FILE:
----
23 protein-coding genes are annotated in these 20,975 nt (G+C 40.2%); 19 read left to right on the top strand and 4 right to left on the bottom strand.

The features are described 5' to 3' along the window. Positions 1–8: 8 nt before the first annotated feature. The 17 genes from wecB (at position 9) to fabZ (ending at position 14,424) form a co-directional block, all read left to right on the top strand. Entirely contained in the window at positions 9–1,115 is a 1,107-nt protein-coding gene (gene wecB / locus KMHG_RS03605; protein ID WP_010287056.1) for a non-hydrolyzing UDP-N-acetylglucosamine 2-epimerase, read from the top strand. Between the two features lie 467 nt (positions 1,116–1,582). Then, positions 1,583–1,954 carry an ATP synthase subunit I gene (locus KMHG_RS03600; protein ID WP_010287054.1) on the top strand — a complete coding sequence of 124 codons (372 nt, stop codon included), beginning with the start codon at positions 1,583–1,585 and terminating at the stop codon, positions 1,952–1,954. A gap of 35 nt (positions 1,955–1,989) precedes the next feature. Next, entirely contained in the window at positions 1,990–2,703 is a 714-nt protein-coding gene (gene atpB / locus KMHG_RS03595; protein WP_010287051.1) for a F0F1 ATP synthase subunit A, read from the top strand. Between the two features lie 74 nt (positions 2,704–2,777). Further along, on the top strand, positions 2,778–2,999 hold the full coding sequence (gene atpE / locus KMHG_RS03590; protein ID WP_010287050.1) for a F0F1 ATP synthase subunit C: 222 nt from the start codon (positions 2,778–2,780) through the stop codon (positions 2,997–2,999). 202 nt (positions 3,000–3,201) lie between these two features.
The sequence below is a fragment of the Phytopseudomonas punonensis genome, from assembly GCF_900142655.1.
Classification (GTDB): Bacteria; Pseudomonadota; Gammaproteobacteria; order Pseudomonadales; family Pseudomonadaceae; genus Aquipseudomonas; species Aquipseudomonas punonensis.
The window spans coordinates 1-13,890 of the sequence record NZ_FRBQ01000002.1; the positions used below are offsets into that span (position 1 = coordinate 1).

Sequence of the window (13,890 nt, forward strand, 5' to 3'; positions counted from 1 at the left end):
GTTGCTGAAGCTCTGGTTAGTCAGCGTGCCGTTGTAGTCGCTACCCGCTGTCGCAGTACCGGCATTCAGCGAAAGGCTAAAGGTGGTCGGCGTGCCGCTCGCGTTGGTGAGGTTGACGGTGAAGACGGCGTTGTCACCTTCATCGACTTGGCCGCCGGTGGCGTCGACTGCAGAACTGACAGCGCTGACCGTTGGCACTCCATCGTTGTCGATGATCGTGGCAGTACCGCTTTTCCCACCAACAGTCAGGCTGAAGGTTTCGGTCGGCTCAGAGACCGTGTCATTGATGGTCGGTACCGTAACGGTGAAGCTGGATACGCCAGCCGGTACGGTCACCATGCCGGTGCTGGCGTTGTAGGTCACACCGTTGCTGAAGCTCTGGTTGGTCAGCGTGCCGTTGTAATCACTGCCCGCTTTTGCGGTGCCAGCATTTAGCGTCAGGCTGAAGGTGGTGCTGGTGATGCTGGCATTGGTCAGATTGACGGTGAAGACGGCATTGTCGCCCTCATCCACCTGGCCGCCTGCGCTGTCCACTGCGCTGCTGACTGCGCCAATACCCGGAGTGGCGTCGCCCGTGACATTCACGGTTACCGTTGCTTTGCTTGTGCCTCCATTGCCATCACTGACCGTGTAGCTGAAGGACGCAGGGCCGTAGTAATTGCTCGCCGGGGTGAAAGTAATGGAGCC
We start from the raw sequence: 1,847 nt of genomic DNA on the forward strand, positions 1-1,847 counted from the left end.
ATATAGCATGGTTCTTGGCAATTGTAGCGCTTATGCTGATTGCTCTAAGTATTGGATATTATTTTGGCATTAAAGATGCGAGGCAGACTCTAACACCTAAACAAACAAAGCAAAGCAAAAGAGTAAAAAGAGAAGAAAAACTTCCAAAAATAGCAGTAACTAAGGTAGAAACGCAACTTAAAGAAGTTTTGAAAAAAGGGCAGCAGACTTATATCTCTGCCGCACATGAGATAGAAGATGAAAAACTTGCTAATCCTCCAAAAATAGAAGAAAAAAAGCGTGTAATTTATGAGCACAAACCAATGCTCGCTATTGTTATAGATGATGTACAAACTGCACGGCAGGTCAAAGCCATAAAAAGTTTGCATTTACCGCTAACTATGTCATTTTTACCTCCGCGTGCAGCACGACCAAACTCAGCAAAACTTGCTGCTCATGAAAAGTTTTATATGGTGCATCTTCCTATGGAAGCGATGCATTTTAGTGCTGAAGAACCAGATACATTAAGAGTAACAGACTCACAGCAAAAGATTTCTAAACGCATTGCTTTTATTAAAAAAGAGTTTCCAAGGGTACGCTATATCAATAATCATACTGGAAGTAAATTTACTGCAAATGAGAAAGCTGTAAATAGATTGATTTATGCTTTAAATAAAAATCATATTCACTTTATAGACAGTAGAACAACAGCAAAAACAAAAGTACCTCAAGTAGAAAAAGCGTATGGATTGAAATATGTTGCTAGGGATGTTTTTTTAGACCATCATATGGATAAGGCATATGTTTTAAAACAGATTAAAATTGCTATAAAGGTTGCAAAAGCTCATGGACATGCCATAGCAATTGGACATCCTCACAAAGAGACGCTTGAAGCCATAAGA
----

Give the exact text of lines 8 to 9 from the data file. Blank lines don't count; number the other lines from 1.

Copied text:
We start from the raw sequence: 1,847 nt of genomic DNA on the forward strand, positions 1-1,847 counted from the left end.
ATATAGCATGGTTCTTGGCAATTGTAGCGCTTATGCTGATTGCTCTAAGTATTGGATATTATTTTGGCATTAAAGATGCGAGGCAGACTCTAACACCTAAACAAACAAAGCAAAGCAAAAGAGTAAAAAGAGAAGAAAAACTTCCAAAAATAGCAGTAACTAAGGTAGAAACGCAACTTAAAGAAGTTTTGAAAAAAGGGCAGCAGACTTATATCTCTGCCGCACATGAGATAGAAGATGAAAAACTTGCTAATCCTCCAAAAATAGAAGAAAAAAAGCGTGTAATTTATGAGCACAAACCAATGCTCGCTATTGTTATAGATGATGTACAAACTGCACGGCAGGTCAAAGCCATAAAAAGTTTGCATTTACCGCTAACTATGTCATTTTTACCTCCGCGTGCAGCACGACCAAACTCAGCAAAACTTGCTGCTCATGAAAAGTTTTATATGGTGCATCTTCCTATGGAAGCGATGCATTTTAGTGCTGAAGAACCAGATACATTAAGAGTAACAGACTCACAGCAAAAGATTTCTAAACGCATTGCTTTTATTAAAAAAGAGTTTCCAAGGGTACGCTATATCAATAATCATACTGGAAGTAAATTTACTGCAAATGAGAAAGCTGTAAATAGATTGATTTATGCTTTAAATAAAAATCATATTCACTTTATAGACAGTAGAACAACAGCAAAAACAAAAGTACCTCAAGTAGAAAAAGCGTATGGATTGAAATATGTTGCTAGGGATGTTTTTTTAGACCATCATATGGATAAGGCATATGTTTTAAAACAGATTAAAATTGCTATAAAGGTTGCAAAAGCTCATGGACATGCCATAGCAATTGGACATCCTCACAAAGAGACGCTTGAAGCCATAAGA